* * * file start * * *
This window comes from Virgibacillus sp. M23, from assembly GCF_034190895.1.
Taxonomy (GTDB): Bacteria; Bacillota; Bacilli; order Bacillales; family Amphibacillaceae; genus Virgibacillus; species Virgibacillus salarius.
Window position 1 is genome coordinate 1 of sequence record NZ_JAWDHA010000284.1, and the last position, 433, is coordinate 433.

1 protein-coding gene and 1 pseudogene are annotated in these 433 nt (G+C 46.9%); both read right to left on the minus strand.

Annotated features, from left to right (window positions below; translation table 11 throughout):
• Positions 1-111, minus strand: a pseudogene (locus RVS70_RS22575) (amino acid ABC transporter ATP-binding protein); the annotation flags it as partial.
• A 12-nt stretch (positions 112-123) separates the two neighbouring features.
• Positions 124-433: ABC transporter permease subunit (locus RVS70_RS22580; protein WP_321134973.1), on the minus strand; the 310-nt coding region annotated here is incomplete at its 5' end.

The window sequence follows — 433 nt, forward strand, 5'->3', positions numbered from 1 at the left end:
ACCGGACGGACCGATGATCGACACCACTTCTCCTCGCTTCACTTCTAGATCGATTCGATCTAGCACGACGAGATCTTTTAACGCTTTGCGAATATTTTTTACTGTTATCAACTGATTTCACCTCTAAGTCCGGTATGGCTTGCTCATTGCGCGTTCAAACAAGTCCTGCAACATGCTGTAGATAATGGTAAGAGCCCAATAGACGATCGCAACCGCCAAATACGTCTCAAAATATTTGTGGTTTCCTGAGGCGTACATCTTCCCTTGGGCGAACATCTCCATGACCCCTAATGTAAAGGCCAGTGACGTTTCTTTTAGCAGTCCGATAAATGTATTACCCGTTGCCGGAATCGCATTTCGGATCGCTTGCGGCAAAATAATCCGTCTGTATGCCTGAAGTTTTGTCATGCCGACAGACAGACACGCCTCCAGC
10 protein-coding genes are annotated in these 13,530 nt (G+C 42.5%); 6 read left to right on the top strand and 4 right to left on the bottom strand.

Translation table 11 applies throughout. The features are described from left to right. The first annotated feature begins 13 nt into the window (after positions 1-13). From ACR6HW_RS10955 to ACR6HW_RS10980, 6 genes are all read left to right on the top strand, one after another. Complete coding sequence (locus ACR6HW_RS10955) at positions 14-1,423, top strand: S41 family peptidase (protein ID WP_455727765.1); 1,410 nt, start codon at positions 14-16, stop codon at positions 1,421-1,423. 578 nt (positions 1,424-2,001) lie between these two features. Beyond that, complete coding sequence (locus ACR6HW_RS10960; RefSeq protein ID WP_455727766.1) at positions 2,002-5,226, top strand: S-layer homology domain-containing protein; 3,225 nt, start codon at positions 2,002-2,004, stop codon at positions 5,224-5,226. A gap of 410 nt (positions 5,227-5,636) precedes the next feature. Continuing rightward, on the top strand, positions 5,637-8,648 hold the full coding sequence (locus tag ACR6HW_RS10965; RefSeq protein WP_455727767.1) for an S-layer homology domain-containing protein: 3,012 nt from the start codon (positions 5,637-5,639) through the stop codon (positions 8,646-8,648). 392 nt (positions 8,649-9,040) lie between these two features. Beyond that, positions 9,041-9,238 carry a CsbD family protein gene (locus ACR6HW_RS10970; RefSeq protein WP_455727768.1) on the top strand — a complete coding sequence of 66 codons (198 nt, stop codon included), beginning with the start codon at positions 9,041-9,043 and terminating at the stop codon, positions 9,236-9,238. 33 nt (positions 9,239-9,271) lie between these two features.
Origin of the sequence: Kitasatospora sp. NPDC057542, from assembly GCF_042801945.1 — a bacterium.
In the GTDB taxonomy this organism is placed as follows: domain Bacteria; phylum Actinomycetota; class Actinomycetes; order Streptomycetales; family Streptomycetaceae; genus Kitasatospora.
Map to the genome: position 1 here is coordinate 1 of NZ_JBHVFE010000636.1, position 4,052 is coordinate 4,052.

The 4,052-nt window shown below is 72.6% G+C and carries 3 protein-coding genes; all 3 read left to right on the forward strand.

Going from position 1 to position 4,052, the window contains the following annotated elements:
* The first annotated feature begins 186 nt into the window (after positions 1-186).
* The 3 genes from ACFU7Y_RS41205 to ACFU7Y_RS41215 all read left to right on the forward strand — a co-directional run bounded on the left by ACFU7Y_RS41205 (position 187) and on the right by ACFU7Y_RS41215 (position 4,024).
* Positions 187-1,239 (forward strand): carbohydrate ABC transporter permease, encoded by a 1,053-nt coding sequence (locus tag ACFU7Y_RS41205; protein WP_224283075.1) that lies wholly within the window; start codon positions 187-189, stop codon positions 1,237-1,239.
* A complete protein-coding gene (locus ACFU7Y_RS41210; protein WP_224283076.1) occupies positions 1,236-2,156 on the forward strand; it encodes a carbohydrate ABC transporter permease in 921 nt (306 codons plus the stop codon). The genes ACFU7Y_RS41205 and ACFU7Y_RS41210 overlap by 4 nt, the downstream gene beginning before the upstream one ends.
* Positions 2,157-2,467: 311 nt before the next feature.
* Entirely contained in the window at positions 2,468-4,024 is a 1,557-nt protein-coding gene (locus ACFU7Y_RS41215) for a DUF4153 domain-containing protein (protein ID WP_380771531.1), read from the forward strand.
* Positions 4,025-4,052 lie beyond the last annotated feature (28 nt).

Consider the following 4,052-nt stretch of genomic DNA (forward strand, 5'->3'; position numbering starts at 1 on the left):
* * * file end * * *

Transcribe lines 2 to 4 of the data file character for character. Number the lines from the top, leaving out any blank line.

Taxonomy (GTDB): Bacteria; Bacillota; Bacilli; order Bacillales; family Amphibacillaceae; genus Virgibacillus; species Virgibacillus salarius.
Window position 1 is genome coordinate 1 of sequence record NZ_JAWDHA010000284.1, and the last position, 433, is coordinate 433.

1 protein-coding gene and 1 pseudogene are annotated in these 433 nt (G+C 46.9%); both read right to left on the minus strand.